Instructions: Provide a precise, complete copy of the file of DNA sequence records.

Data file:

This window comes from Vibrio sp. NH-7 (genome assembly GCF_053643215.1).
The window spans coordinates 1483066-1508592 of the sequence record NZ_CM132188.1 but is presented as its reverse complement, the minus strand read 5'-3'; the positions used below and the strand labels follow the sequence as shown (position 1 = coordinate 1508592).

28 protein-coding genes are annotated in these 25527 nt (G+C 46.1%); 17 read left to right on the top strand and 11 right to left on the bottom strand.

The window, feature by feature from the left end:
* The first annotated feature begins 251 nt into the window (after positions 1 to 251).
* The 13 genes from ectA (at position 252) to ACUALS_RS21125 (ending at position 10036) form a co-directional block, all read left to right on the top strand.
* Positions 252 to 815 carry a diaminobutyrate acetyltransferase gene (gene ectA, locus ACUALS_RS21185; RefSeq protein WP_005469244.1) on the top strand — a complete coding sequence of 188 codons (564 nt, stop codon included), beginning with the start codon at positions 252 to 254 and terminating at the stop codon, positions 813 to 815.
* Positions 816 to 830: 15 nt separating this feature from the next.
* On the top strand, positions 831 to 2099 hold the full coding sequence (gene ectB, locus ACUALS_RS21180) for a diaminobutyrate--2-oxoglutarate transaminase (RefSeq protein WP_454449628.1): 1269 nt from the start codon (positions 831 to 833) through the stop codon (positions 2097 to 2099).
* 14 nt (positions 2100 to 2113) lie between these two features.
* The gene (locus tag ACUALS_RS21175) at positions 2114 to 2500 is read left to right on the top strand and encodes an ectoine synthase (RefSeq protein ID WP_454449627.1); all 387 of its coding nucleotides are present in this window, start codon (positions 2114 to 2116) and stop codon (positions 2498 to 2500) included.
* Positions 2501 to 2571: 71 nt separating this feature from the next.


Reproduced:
This window comes from Vibrio sp. NH-7 (genome assembly GCF_053643215.1).
The window spans coordinates 1483066-1508592 of the sequence record NZ_CM132188.1 but is presented as its reverse complement, the minus strand read 5'-3'; the positions used below and the strand labels follow the sequence as shown (position 1 = coordinate 1508592).

28 protein-coding genes are annotated in these 25527 nt (G+C 46.1%); 17 read left to right on the top strand and 11 right to left on the bottom strand.

The window, feature by feature from the left end:
* The first annotated feature begins 251 nt into the window (after positions 1 to 251).
* The 13 genes from ectA (at position 252) to ACUALS_RS21125 (ending at position 10036) form a co-directional block, all read left to right on the top strand.
* Positions 252 to 815 carry a diaminobutyrate acetyltransferase gene (gene ectA, locus ACUALS_RS21185; RefSeq protein WP_005469244.1) on the top strand — a complete coding sequence of 188 codons (564 nt, stop codon included), beginning with the start codon at positions 252 to 254 and terminating at the stop codon, positions 813 to 815.
* Positions 816 to 830: 15 nt separating this feature from the next.
* On the top strand, positions 831 to 2099 hold the full coding sequence (gene ectB, locus ACUALS_RS21180) for a diaminobutyrate--2-oxoglutarate transaminase (RefSeq protein WP_454449628.1): 1269 nt from the start codon (positions 831 to 833) through the stop codon (positions 2097 to 2099).
* 14 nt (positions 2100 to 2113) lie between these two features.
* The gene (locus tag ACUALS_RS21175) at positions 2114 to 2500 is read left to right on the top strand and encodes an ectoine synthase (RefSeq protein ID WP_454449627.1); all 387 of its coding nucleotides are present in this window, start codon (positions 2114 to 2116) and stop codon (positions 2498 to 2500) included.
* Positions 2501 to 2571: 71 nt separating this feature from the next.